The Conservatives on Tuesday ramped up pressure on the Senate to vote in favor of a carbon pricing bill, accusing the Liberals of trying to intimidate senators and delay the bill.
Meanwhile, the Liberals directed the blame at the Conservatives, accusing them of “bullying tactics” targeting senators who disagree with their positions.
Amendments to the bill failed in the Senate on Tuesday night, moving the private member’s bill one step closer to becoming law.
All eyes are on the debate over a bill that would create a carbon price carve-out for farmers. Temperatures rose recently to the extent that some senators reported online abuse. One lawmaker left his home after receiving threats, while another apologized for bringing his intimidation to the Senate chamber.
On Tuesday, Conservative Party leader Pierre Poièvre added further heat, introducing a motion in the House of Commons asking MPs to vote yes to tell the “unelected Senate” to pass Bill C-234 quickly. .
The bill, introduced last year by Conservative MP Ben Robb, would suspend carbon pricing on natural gas and propane used in agricultural activities for at least eight years.
Gasoline and diesel used in agriculture are already exempt because farmers have no choice but to use those fuels to run their machinery. But the government insists there are alternatives and efficiencies farmers can adopt when it comes to the fuel used to heat barns and power grain driers.
Conservatives say carbon prices are costing farmers tens of thousands of dollars and making food more expensive.
The bill passed the House of Commons earlier this year with support from all parties except the Liberals.
Poièvre said the “democratically elected” House of Representatives must prevail, especially on bills he calls “taxes.”
“Only the House of Commons has the power of public funds,” he argued.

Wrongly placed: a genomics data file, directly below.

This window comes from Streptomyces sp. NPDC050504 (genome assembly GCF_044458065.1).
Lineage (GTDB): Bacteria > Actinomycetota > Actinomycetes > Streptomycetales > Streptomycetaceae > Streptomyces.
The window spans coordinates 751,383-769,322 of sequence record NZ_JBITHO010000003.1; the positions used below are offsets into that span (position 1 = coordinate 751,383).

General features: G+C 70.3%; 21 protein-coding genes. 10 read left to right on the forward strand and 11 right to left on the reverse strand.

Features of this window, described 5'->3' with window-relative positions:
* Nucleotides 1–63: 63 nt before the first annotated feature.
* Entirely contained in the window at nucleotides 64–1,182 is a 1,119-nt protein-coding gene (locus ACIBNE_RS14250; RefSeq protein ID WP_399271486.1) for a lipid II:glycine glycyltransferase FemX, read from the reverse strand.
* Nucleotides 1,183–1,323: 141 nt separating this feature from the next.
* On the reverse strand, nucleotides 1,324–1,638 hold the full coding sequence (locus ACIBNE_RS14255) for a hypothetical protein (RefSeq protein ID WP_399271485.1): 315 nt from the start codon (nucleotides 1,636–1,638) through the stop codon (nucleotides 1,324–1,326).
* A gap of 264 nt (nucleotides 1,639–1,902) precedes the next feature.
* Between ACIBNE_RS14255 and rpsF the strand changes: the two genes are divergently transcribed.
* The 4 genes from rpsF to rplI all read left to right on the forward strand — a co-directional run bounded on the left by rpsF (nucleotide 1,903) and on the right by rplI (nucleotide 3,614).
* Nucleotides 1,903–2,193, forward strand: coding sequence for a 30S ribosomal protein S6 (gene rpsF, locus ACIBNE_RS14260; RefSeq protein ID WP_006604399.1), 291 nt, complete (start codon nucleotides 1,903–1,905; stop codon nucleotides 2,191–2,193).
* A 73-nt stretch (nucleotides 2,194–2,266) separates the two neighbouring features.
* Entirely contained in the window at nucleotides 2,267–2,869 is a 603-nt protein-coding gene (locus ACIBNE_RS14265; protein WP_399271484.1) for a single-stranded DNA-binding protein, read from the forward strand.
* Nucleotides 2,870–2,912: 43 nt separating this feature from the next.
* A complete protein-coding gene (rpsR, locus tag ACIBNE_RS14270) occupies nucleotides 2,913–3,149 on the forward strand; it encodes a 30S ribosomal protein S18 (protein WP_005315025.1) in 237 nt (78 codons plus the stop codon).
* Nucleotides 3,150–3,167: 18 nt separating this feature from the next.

The Conservative Party previously accused Environment Minister Stephen Guilbeault of “blackmailing” senators into stalling the bill, a charge Mr Guilbeault denied.
The minister said he spoke to about six senators to explain the government’s position, but did not give instructions on how to vote.
Guilbeault said it’s the Conservatives who are stamping their feet and demanding the Senate do their bidding.
And he said it has done so before, trying to block passage of a new environmental assessment process four years ago.
“When the Conservatives tried to block the adoption of (Bill) C-69 on impact assessments in 2019, they didn’t feel that the Senate was that unelected,” Guilbeault said.
“And it’s somewhat ironic that they’re telling us to let the Senate do its job, and then they’re going to pass a motion that pressures the Senate to do what they want.”
Senators say they were bullied and harassed
Guilbeault went on to criticize conservative House Minority Leader Andrew Scheer for “posting photos of some senators online as if they were wanted criminals.”
On November 15, Mr. Scheer posted photos and contact information for Sens. Bernadette Clement and Chantal Petitclerc, saying people should contact them and ask them why they are delaying passage of the bill. did.
The post came days after Clement proposed postponing consideration on an amendment to the bill that was ultimately rejected on Tuesday. He said the reason for the adjournment was to give senators who were not present an opportunity to speak on the amendments later.
After posting, the two women said they became targets of harassment and harassing phone calls. Clement received a phone call from someone threatening to come to his home, and police advised him to leave for his own safety.
“Who’s bullying who?” Guilbeault said. “We’re not telling senators how to vote. That’s what the Conservatives are doing.”
Guilbeault also reminded the House that Senate Conservative Leader Don Plett had to apologize last week for yelling across the floor at Clement and another senator during a debate on the amendment. Ta.
If the bill is amended, the Senate must send it back to the House, which must approve the changes before sending the bill back to the Senate.
Conservatives expressed concern that this would force the government to further delay the bill.
The failed amendment, which would adjust the duration of the carbon price exemption for agricultural fuels, narrowly failed in a vote Tuesday night, with 42 senators voting no and 36 voting yes. Ta.
On the House floor Tuesday, Mr. Poiwable dismissed Mr. Guilbeault’s accusations against Mr. Scheer, saying all he had done was share public information about both senators.
“I want to tell him what intimidation looks like,” he said.
That’s when single mothers can’t feed their children or pay their bills at the end of the month.
“This is the real threat this government is putting on working class people,” he added. “Does he want to talk about a threat? It’s a threat to the quality of life of people working in this country.”
The House of Lords is still debating the main contents of Bill C-234, and further amendments are expected to be proposed. A date for the final vote has not yet been set.